The Art of Lettering: Intro to Hand-Drawn Script | Neil Tasker | Skillshare

The Art of Lettering: Intro to Hand-Drawn Script

Neil Tasker, Calligraphy and Lettering

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17 Lessons (1h 26m)
    • 1. Trailer

      0:40
    • 2. Introduction

      2:34
    • 3. History

      4:01
    • 4. Research

      5:04
    • 5. Tools

      4:19
    • 6. Guidelines

      7:25
    • 7. Forms: Lesson 1

      8:49
    • 8. Forms: Lesson 2

      7:48
    • 9. Forms: Lesson 3

      10:45
    • 10. Putting the forms together

      5:13
    • 11. Formal ex. 1

      1:16
    • 12. Formal ex. 2

      0:54
    • 13. Casual ex. 1

      0:36
    • 14. Sketching

      9:53
    • 15. Sketching: part two

      11:44
    • 16. Flourishing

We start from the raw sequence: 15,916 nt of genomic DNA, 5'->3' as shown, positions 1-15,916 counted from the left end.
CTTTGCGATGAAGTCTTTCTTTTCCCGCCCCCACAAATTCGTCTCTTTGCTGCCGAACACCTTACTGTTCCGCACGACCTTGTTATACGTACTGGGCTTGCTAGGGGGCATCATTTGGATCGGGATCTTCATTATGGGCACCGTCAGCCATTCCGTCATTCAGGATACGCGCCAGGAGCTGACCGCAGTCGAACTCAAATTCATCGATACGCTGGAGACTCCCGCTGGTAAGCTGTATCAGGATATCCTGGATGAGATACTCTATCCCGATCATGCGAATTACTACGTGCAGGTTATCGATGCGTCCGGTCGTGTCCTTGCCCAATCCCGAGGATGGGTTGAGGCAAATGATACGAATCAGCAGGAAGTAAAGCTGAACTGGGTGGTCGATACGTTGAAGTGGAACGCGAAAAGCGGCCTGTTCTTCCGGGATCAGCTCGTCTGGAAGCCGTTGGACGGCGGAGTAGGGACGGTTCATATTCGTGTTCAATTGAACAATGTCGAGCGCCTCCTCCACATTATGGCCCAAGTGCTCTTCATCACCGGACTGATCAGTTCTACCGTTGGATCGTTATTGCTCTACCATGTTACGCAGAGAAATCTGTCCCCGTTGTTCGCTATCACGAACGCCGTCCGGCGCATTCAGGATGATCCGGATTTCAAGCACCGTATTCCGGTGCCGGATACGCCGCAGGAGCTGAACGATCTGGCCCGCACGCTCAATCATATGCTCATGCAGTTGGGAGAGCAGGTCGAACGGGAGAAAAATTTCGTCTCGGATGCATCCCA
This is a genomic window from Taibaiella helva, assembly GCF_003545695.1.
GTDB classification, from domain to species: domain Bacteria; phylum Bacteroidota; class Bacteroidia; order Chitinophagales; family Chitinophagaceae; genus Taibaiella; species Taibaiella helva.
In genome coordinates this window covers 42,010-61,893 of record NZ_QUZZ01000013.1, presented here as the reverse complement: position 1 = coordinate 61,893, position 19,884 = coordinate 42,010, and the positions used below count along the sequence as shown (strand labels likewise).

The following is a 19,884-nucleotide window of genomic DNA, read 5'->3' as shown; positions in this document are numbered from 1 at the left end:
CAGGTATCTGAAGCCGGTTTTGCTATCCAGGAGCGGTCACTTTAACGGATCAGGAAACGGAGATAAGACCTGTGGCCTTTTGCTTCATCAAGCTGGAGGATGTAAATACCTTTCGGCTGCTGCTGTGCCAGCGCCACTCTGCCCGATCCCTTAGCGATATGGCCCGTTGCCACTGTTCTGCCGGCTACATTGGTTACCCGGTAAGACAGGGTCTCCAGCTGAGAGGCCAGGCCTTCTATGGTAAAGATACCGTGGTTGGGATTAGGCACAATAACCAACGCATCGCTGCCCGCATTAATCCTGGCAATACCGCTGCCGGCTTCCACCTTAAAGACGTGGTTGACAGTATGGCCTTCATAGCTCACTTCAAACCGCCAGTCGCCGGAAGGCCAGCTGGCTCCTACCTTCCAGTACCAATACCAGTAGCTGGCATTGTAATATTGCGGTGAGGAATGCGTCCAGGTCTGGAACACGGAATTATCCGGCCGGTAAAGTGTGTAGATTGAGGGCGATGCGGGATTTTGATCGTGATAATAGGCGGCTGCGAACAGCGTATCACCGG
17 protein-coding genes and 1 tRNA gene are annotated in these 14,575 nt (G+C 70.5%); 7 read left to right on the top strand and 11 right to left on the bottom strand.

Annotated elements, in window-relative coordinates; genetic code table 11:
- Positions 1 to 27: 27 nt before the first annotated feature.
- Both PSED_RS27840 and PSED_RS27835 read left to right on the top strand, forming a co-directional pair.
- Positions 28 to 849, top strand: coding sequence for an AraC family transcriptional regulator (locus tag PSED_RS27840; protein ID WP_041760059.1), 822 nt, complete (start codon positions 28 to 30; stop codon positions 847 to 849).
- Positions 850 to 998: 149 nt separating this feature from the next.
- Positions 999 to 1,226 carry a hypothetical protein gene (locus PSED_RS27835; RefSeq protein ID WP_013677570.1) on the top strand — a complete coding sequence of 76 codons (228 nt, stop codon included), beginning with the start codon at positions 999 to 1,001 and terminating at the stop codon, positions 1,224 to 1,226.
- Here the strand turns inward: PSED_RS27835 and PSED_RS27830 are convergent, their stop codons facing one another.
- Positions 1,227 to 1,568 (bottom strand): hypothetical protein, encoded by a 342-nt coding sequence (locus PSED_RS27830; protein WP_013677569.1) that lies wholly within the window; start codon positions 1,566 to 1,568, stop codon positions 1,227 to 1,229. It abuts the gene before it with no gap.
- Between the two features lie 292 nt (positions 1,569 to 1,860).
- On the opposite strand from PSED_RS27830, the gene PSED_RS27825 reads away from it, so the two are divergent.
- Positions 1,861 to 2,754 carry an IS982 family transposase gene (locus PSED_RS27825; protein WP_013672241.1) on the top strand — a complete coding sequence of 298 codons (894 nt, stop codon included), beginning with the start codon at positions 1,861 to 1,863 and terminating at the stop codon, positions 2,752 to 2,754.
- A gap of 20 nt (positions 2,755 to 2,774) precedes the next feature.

4:49
    • 17. More Creative Classes on Skillshare

      0:33
17 students are watching this class

About This Class

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My name is Neil Tasker, and I would like to welcome to my Skillshare class on learning the basics how to draw script by hand.

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"First and foremost, script typography is musical. Scripts - whether formal or informal, joining or discursive - have a rhythm" - Paul Shaw

In this self-paced online class I will teach you the fundamentals to building letterforms in script style by hand. This course is entirely hands on, no computer software required. While this is not technically a calligraphy class, we will go through and study how script was built in the past from nibbed pens and brushes.